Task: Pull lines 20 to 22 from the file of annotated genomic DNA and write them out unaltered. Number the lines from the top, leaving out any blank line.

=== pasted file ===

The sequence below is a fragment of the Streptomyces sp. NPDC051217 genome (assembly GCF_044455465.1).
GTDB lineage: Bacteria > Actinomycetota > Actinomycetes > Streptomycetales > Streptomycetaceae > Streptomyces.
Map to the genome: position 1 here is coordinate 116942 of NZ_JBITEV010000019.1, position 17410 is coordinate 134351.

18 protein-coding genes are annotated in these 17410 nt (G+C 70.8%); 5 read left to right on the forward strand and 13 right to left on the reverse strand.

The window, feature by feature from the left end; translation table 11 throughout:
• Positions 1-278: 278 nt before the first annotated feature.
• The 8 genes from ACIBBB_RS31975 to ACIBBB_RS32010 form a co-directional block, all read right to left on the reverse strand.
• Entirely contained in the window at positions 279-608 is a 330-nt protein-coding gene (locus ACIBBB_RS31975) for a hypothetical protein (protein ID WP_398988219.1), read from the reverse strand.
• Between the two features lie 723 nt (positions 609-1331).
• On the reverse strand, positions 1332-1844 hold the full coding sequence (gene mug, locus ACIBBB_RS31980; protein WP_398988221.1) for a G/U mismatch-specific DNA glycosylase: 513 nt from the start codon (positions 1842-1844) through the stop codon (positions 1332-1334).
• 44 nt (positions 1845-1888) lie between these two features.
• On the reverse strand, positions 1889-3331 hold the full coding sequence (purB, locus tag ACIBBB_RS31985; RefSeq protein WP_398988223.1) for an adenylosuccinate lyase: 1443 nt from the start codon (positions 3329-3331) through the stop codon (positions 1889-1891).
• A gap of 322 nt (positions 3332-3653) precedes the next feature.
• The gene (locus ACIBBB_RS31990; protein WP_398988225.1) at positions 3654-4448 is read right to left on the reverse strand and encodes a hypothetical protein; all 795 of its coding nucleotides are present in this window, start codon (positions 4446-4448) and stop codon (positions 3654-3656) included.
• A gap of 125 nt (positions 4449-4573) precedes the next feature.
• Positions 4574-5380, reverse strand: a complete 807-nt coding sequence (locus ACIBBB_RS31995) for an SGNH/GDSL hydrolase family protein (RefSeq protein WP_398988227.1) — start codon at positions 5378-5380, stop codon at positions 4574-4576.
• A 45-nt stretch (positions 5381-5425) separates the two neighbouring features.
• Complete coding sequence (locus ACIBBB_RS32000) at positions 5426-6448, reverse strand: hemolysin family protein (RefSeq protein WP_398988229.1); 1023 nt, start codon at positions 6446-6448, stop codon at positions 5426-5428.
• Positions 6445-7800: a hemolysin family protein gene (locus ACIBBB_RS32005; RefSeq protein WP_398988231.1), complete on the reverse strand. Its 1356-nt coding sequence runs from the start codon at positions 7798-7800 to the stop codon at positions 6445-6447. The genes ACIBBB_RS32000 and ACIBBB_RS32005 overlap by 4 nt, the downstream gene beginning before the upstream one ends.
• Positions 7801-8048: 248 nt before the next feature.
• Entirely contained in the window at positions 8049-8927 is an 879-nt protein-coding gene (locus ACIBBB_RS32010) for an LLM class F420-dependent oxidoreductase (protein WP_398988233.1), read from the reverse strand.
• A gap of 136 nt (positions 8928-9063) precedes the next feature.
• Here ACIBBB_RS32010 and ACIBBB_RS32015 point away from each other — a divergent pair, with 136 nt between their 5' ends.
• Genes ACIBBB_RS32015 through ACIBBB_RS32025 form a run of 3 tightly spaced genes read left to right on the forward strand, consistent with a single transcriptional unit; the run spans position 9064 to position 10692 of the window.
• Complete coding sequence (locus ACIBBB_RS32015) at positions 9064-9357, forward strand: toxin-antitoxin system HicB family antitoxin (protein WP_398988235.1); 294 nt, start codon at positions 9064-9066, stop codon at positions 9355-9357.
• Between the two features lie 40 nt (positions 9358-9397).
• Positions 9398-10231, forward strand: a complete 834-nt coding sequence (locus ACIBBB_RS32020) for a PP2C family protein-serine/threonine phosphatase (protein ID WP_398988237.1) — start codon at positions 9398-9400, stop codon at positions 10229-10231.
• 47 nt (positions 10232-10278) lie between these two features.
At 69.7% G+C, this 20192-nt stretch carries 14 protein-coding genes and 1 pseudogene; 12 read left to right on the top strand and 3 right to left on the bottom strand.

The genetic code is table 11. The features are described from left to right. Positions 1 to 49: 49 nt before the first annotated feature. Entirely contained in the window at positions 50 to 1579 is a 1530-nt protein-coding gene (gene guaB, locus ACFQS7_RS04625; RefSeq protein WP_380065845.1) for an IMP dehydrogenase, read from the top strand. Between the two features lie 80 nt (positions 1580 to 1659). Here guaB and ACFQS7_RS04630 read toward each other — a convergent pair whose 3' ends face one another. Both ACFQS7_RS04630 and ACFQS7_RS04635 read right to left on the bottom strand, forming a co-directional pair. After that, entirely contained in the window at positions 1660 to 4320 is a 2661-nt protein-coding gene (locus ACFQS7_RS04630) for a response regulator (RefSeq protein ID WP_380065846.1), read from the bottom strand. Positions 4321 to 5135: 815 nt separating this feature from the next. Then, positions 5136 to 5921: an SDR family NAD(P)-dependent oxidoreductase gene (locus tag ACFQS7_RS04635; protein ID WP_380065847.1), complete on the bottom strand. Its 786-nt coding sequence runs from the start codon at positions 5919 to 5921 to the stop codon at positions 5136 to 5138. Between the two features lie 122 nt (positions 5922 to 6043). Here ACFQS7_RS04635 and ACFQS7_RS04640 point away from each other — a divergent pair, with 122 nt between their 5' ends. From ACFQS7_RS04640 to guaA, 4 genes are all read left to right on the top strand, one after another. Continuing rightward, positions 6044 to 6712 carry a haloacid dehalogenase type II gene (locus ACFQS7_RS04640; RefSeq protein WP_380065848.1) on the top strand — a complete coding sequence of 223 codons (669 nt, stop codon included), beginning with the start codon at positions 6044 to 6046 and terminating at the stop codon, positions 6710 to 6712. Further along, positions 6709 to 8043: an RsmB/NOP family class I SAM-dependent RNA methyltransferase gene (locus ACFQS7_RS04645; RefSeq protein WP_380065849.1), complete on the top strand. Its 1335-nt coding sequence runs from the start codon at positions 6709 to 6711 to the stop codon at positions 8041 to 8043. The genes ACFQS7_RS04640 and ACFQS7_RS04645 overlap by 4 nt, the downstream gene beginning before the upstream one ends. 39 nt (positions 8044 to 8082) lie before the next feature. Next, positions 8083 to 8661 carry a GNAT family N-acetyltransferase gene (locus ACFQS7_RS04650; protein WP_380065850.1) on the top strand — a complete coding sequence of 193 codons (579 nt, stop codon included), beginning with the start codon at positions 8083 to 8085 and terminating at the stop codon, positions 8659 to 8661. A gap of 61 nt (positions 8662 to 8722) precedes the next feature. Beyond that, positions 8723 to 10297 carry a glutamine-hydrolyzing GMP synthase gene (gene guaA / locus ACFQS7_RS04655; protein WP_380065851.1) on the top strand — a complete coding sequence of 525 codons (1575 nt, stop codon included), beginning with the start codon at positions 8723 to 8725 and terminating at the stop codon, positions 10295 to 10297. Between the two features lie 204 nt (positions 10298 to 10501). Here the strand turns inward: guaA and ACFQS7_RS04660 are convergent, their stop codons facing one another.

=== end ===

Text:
• Positions 7801-8048: 248 nt before the next feature.
• Entirely contained in the window at positions 8049-8927 is an 879-nt protein-coding gene (locus ACIBBB_RS32010) for an LLM class F420-dependent oxidoreductase (protein WP_398988233.1), read from the reverse strand.
• A gap of 136 nt (positions 8928-9063) precedes the next feature.